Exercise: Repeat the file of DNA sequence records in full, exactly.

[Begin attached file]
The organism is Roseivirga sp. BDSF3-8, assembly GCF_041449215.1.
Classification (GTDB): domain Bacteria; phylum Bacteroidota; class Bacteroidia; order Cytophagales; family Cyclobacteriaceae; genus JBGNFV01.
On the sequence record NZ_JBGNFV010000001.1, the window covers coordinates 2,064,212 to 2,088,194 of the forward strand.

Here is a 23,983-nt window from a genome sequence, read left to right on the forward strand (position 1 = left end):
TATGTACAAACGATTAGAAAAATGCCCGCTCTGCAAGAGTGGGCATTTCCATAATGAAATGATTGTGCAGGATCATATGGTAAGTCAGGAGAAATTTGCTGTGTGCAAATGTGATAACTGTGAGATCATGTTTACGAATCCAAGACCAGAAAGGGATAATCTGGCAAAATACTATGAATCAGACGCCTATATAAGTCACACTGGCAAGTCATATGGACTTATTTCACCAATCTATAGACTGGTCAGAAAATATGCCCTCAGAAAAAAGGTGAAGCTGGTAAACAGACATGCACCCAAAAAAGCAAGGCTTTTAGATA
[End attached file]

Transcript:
The organism is Roseivirga sp. BDSF3-8, assembly GCF_041449215.1.
Classification (GTDB): domain Bacteria; phylum Bacteroidota; class Bacteroidia; order Cytophagales; family Cyclobacteriaceae; genus JBGNFV01.
On the sequence record NZ_JBGNFV010000001.1, the window covers coordinates 2,064,212 to 2,088,194 of the forward strand.

Here is a 23,983-nt window from a genome sequence, read left to right on the forward strand (position 1 = left end):
TATGTACAAACGATTAGAAAAATGCCCGCTCTGCAAGAGTGGGCATTTCCATAATGAAATGATTGTGCAGGATCATATGGTAAGTCAGGAGAAATTTGCTGTGTGCAAATGTGATAACTGTGAGATCATGTTTACGAATCCAAGACCAGAAAGGGATAATCTGGCAAAATACTATGAATCAGACGCCTATATAAGTCACACTGGCAAGTCATATGGACTTATTTCACCAATCTATAGACTGGTCAGAAAATATGCCCTCAGAAAAAAGGTGAAGCTGGTAAACAGACATGCACCCAAAAAAGCAAGGCTTTTAGATA